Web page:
The company has no input into the analysis, aside from providing some data (e.g., the cost of seed, where relevant) and has no say or input into the findings and conclusions. It is a standard practice and requirement of all studies we undertake, whether for private companies, non-government organizations, public bodies or governments that we undertake such work independently and objectively, without interference or influence from sponsors. This is a common and respected practice in the research sector and in 30 years of undertaking research analysis and consultancy work of this nature, no private sector sponsor has ever tried to influence or interfere with any study we have undertaken.

The report did include a warning: in areas where herbicide resistant crops are popular, “some farmers have relied too much on the use of glyphosate to manage weeds in GM HT crops and this has contributed to the development of weed resistance.” Today, about 36 weeds resist glyphosate, including a few that are not glyphosate tolerant.

According to the report, “there is a growing consensus among weed scientists for a need for changes in weed management programs in GM herbicide tolerant crops,” including using other herbicides with different chemical mechanisms, and as part of an overall weed management system. And, most importantly, resistance to glyphosate is not a problem unique to genetic modification.

Andrew Porterfield is a writer, editor and communications consultant for academic institutions, companies and non-profits in the life sciences. He is based in Camarillo, California. Follow @AMPorterfield on Twitter.

  • Kent Roth

    Farmers have feed a growing population with the help of science, however, safety must come first. https://www.bloomberg.com/news/articles/2017-06-05/syngenta-faces-7-000-kansas-farmers-in-gmo-corn-dispute

    • Good4U

      Right. Safety does, and always has, come first. That’s the main point of biotechnology as it pertains to agriculture. Its results are safer food in terms of human health effects, and a safer environmental profile than the technologies which preceded. That’s what the article above states very well.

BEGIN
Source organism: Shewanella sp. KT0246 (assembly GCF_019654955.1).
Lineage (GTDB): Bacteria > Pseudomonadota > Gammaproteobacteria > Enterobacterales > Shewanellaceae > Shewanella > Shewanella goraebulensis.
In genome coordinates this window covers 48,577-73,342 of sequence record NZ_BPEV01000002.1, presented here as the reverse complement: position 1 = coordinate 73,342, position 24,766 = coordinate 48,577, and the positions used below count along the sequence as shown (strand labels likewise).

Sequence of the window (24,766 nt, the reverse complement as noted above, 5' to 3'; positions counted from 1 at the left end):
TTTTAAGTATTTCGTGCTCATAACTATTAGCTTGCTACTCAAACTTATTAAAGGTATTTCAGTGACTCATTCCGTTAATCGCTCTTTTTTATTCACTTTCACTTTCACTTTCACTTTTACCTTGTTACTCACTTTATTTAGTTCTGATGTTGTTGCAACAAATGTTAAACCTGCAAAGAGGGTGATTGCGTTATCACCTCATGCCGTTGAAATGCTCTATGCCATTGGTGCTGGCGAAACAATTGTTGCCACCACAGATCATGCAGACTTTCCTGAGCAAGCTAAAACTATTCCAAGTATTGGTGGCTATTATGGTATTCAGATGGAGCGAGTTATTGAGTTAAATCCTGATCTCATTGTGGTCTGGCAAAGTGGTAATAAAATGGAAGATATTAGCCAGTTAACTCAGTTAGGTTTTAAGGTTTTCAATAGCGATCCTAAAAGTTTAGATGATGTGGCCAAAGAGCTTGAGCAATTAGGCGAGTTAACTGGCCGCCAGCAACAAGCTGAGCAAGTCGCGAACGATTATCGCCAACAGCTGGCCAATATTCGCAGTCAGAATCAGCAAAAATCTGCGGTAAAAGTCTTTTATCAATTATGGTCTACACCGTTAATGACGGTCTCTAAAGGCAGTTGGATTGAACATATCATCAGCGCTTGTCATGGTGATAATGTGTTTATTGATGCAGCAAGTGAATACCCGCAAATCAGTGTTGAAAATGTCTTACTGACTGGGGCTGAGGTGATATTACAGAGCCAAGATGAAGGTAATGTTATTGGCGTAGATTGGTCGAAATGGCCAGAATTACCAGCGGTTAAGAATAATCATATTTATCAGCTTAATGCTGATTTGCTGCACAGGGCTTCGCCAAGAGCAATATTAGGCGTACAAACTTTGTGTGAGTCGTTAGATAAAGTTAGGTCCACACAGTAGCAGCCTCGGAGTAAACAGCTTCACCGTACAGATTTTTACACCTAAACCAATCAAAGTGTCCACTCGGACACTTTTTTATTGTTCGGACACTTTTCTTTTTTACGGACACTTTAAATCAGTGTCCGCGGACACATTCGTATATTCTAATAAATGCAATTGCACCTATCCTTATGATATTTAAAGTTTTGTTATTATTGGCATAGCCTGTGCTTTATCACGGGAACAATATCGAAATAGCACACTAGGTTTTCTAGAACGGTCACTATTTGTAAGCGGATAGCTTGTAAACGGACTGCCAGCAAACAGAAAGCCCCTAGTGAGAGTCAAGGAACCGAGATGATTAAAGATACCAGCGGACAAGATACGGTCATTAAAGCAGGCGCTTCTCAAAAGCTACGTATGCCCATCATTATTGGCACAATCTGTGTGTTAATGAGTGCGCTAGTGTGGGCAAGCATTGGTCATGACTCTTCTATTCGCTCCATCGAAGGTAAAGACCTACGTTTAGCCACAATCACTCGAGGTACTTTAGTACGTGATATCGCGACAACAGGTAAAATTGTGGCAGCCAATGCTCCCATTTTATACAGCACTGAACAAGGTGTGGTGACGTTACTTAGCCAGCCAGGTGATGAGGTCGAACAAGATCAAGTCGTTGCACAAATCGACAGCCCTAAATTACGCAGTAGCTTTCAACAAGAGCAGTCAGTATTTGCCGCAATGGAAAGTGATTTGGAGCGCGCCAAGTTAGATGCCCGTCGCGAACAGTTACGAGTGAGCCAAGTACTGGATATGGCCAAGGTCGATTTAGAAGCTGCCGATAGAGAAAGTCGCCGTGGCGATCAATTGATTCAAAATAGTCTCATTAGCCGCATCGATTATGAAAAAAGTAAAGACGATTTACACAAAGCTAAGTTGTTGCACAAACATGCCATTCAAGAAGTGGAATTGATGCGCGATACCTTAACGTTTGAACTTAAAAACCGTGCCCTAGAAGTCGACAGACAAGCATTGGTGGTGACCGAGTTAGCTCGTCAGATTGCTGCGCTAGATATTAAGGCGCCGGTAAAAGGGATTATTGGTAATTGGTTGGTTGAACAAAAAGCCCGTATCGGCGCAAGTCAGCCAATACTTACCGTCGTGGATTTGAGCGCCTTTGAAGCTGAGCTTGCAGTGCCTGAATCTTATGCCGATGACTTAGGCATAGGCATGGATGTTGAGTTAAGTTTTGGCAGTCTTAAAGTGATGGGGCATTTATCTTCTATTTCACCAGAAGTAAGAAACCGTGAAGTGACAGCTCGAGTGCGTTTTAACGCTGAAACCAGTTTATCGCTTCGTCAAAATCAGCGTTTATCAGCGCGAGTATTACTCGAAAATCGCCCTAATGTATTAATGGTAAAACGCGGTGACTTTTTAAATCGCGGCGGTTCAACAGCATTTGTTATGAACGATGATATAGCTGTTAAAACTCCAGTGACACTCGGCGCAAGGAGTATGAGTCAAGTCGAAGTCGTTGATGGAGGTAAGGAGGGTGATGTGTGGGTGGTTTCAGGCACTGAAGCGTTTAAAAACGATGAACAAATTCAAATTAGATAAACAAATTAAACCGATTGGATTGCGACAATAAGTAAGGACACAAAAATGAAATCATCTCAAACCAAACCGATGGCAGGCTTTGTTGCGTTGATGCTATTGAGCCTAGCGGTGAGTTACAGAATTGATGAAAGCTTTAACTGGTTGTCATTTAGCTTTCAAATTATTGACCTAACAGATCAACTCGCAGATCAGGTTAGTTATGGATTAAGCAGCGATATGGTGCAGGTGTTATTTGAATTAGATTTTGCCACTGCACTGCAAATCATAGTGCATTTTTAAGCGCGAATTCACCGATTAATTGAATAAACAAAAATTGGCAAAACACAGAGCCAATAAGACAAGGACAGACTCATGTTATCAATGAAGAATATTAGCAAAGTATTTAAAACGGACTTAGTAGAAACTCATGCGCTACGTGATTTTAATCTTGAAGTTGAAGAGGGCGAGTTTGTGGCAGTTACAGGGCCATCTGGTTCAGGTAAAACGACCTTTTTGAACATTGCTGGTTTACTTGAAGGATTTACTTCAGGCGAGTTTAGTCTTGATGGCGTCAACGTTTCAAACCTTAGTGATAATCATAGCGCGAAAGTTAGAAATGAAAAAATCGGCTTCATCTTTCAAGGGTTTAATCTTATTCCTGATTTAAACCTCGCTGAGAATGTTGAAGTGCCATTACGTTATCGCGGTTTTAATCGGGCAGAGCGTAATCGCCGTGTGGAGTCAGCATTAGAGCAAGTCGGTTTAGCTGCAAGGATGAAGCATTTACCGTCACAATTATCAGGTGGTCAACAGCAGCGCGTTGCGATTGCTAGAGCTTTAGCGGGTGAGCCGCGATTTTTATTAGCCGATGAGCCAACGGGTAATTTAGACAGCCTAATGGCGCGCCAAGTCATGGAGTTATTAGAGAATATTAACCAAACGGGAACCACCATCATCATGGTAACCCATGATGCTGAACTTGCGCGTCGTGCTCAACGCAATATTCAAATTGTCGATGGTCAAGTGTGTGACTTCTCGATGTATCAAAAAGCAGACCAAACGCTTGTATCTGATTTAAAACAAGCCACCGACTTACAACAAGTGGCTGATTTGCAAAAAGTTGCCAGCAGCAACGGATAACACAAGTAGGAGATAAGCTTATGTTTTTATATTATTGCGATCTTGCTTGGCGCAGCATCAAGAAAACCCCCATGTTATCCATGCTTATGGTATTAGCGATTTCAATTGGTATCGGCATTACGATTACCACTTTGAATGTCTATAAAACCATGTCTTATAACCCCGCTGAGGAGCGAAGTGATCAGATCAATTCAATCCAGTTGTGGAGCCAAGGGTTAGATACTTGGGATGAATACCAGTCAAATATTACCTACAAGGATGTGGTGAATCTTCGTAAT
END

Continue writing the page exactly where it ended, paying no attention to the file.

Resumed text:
• Mary M.

    We farm. For twenty years now we have used genetically engineered seeds to grow corn and soybeans in the heartland of the USA. We use less chemicals…we plow the ground less often… I simply can’t believe that we are still debating the benefits of biotechnology. Science and farming go hand in hand and we all continue to reap the benefits.

    • WeGotta

      It would be far better to stop growing so much corn and soy.

      Non-gmo is science and corn and soy are mostly used to make the junk food scientists tell us is harmful.
      So I’m not sure you fully understand the situation enough to comment about the “benefits of biotechnology” beyond how it benefits you personally.

      • Good4U

        Gutta, you never cease to amaze us how ignorant you are of agricultural processes and technologies, or the food supply chain that keeps you alive. They term you an armchair farmer.

        • WeGotta

          I term you an armchair human.

      • Aguirre15

        The fact is that most of the corn and soy is used to feed animals and a fast growing percentage is being exported for that very purpose. You may not like billions of chinese and Indians adding some meat and eggs to their diets as their incomes rise but thats not for snobs like you to say.

        • WeGotta

          You are trying to pin the global trade system on me.
          I didn’t create it and it’s not in place for altruistic reasons. It’s controlled by those that make a profit and it’s designed so that they can maximize profits. Period.
          They needs of people are just peices on a game board to them.

          The fact remains, its stupid to grow so much of a crop that is ultimately used to increase the availability of foods known to cause our greatest health problems.

          The fact that you can buy a soda, fries and a triple bacon cheeseburger for less than $5 is the result of specific conditions we ourselves created.
          We could easily create conditions where all people can afford healthy food.

          It would be done using science.

          • Aguirre15

            Corn and soybeans are fungible commodities generally needed in high volume and very dependent on supply and demand. Somebody had to set up a system to trade and distribute worldwide. Since prices are set in the commodity markets the economics of such distribution are quite complex. What’s your solution?

          • WeGotta

            My solution would be to ask everyone what they wanted and then use the best science possible to provide it.

          • Aguirre15

            Clearly you have some vision in mind. Would you care to elucidate?

          • WeGotta

            1. Ask people
            2. Act

            I’m already living my dream.

          • Aguirre15

            Uh-huh. You are pretty fulsome in your criticism of the global supply chain but sure clam up when asked how you would handle it.

            Japan is perennially the largest importer of corn in the world. They have a reputation for marvelous and healthful cuisine. You really don’t think the people of Japan have been “asked”?

            We have contracting elevators, growers and shippers all over the Midwest who supply tofu, natto and miso soybeans to Japan because we grow the best beans in the world. Again, you don’t think the Japanese or these suppliers have been “asked”?

            It’s pretty obvious you are nothing more than a reflexive anti GMO hack.

          • WeGotta

            I told you how I would handle it.

            1. Ask people.
            2. Act.
            Use science along the way. Also use religion. Also use anything that would help.

            Here’s the only thing the president needs to do:
            1. Ask people.
            2. Act.
            Use tools.

          • Aguirre15

            Your outline sounds like pretty basic marketing to me. I just don’t think you like the answers.

            What does the president have to do with this?